Explore the Book: Insider SEO & PPC
You've invested in your website and ecommerce. Now it's time to bring qualified
leads, prospects, and customers. The secret is to get your
website to the top of the search engines.
With this book as your manual, you'll be an expert at building
and managing your SEO and PPC campaigns.
Looking to Increase Your Sales?
- How to Use Google to Get Sales and Leads
- Maximize Your ROI
- Learn with 26 real-life case studies
- Interviews with top people at Google, Microsoft, Clicktracks
Web Analytics, and others
- Step-by-Step SEO Checklist so you don’t forget the
- 47 Insider Tips & Tricks that Work
The authors are co-founders of a Silicon Valley startup that
is agency-certified by both Google and ClickTracks Analytics.
Start Learning from Google-Certified Experts Today!
“Insider SEO & PPC is a quick read with a checklist
style that hits the key points for search marketing success.
It's loaded with short case studies that bring best practices
in search engine marketing to life.” Mike Moran,
co-author of Search Engine Marketing, Inc. by IBM
What Readers Say
“The icons are fun and the examples lighten up potentially dense and geeky material (koi vendors and such)and the sense of humor that runs through it. References to resources to help build the right kind of Web site are really valuable. I predict a bestseller!” -- Lea Terhune
“I just got Insider SEO and PPC. I recommend it highly. It includes stuff about the basics, as well as a bunch of case studies from actual SEM campaigns.” -- Vicki Winters
What's in the Book?
Use the navigation bar at left to explore the book. There are excerpts from the SEO chapter, the PPC chapter, and analytics. Read the Table of Contents, look at the book's index. Here's a list of the case studies and interviews.
Insider SEO & PPC by Andreas Ramos and Stephanie Cota, 2006, Jain Publishing, $30. 256 pages with illustrations, tables, glossary, and index. ISBN 0-87573-088-4.
Why Insider SEO & PPC?
Why did we write Insider SEO & PPC? Throughout the dotcom boom, we build ecommerce sites with shopping carts, databases, and so on for clients. In the early days of the web, just about any website got traffic, because there weren't that many websites. But within a few years, many companies came online and the game changed: now you had to bring visitors to the site. But not just any visitors: we wanted pre-qualified leads, namely, people who were likely to buy.
Basically, who cares if you have 16 million visitors per day? In the late 90s, one of us managed a Silicon Valley dotcom website that had 16 million visitors per day. It was based on banner advertising, and when banner CPM revenues dived in 2001, the website crashed along with all of the other dotcoms. Why? Because visitors don't matter.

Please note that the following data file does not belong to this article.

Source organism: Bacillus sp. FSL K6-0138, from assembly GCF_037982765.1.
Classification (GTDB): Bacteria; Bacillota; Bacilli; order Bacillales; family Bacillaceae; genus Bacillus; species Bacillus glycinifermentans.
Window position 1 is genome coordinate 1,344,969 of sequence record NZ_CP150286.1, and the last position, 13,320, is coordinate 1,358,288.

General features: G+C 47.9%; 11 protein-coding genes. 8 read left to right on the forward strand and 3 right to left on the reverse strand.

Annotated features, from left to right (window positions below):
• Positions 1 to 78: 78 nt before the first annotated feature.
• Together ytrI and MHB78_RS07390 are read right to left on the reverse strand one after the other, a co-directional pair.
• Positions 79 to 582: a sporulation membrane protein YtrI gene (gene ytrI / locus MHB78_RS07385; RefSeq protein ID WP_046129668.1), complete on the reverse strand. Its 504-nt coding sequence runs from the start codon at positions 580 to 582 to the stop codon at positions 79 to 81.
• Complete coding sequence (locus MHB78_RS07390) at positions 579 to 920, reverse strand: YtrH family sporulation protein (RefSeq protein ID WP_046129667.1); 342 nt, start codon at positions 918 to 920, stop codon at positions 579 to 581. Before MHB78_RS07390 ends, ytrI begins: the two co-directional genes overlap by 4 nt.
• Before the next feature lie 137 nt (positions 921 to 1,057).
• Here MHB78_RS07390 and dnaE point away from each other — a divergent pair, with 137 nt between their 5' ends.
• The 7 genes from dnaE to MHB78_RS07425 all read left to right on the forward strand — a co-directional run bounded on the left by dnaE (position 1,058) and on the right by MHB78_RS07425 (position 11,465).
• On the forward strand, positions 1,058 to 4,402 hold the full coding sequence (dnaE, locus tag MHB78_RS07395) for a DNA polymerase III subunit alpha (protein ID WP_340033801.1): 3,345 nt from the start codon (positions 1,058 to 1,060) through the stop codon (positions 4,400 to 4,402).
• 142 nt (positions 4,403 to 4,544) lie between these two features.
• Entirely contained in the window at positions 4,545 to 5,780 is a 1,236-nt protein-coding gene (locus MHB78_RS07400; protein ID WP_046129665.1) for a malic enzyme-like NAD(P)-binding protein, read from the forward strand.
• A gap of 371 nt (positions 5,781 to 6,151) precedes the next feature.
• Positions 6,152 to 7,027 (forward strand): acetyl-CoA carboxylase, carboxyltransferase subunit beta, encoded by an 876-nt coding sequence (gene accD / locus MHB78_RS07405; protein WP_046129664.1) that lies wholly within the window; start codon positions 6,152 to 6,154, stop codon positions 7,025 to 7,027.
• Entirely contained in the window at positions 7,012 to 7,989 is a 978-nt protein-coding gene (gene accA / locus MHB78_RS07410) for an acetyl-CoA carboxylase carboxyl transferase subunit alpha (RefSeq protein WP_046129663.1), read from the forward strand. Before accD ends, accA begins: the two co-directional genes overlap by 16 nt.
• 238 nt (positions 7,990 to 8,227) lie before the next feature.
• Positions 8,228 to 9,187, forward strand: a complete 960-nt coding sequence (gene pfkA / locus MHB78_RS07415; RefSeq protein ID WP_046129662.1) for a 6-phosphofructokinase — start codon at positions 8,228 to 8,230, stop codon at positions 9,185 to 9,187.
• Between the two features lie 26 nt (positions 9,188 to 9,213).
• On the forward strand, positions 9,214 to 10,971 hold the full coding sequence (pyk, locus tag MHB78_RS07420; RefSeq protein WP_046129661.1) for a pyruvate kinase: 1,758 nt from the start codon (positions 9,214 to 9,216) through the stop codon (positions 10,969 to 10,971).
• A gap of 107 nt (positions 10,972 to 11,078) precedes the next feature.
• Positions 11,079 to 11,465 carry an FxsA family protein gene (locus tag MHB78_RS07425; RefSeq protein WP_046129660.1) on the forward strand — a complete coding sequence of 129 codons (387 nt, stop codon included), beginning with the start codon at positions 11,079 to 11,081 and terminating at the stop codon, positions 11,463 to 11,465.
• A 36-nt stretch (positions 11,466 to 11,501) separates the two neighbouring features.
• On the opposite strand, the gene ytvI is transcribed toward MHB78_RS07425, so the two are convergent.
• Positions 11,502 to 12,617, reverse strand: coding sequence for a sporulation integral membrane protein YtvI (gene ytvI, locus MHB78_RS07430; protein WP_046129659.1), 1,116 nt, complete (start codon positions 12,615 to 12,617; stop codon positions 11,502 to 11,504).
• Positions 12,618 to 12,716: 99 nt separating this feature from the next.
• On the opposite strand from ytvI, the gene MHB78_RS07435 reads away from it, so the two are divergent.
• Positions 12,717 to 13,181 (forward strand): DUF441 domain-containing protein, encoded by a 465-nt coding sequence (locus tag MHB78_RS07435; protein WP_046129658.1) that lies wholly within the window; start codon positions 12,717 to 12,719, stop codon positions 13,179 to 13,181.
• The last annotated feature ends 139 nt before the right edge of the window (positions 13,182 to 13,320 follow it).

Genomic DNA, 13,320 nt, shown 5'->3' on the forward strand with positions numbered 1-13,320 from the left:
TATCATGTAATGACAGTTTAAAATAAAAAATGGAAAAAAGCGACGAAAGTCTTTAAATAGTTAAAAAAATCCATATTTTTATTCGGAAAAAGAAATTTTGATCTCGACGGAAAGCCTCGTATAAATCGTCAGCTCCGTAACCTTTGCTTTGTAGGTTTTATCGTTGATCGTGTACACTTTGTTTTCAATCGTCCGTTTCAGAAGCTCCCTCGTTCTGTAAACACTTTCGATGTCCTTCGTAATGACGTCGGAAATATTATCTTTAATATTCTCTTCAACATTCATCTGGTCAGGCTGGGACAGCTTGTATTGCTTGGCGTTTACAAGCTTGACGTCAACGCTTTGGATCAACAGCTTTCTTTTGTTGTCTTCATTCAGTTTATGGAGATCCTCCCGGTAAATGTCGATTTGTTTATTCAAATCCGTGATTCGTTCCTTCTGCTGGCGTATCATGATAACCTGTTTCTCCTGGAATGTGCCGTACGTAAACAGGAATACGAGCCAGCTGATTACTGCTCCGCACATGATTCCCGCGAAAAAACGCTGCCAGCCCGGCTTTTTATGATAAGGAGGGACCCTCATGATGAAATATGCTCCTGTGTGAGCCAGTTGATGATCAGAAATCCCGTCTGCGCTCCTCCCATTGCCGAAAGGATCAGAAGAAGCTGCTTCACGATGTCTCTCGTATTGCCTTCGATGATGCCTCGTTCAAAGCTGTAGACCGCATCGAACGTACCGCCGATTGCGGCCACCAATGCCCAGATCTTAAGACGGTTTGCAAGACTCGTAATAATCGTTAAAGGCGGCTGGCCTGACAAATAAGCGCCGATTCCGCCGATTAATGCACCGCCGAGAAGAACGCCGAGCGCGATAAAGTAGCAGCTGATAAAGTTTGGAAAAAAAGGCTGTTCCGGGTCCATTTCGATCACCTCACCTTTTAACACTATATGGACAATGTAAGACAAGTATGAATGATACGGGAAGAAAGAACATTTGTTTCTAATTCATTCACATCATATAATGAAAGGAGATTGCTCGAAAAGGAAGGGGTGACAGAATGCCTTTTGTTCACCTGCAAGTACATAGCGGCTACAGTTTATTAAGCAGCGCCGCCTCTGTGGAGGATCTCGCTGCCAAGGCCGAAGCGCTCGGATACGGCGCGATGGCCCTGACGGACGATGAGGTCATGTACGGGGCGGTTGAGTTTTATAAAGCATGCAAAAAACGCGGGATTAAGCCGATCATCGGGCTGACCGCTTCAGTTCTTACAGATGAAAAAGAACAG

What matters is the bottom line. Does a website make a profit? Namely, the cost-per-acquistion for a customer has to be lower than the lifetime value (LTV) of the customer. The resulting surplus is your profits. You measure profits by calculating the ROI. The goal is to optimize profits and ROI to get the greatest amount of profit on your investment.
One way to improve ROI is to tune the marketing. Why spend marketing money on people who just come to look? We began to develop ways to find the customers who were most likely to buy. By 2002, Google rolled out Adwords and we began using this for a few clients. By late 2003, we dropped webdev, shopping carts, and other services.
We concentrated on SEO, PPC, and CRM. These three worked together with Google to find most-likely-to-buy customers.
This is what we do for our clients. We manage their online marketing to bring pre-qualified leads and prospects. We show clients how to modify the website to get the highest level of conversion. In marketing jargon, this is called lead gen (lead generation).
PPC is growing extremely fast (Google will have over $10 billion in revenues for 2006). Much of that comes out of traditional marketing's revenues. They are being evicerated by Search Engine Marketing (SEM). SEM will become a major form of advertising and marketing, as large as TV, print, or radio.
Yet it's remarkable there is very little authoritative information about SEM. Most books are superficial how-to manuals. They don't place SEO and PPC in the framework of business. The only good book is Mike Moran and Bill Hunt's
Search Engine Marketing, Inc. (IBM Press), which came out as we were finishing our book. Moran and Hunt also realize that the goal of SEO and PPC is profits and ROI.
We wrote our book so others could learn how to use SEO and PPC to grow their online business. We've built hundreds of ecommerce sites, we manage several dozen PPC campaigns, we've learned what works and what doesn't work. And we tell you. In an industry where everyone is secretive about results, we added 26 case studies of our clients: what we did and the results, so you can learn.
If you have questions about SEO and PPC, read the book. If you still have questions, ask us.
Andreas Ramos and Stephanie Cota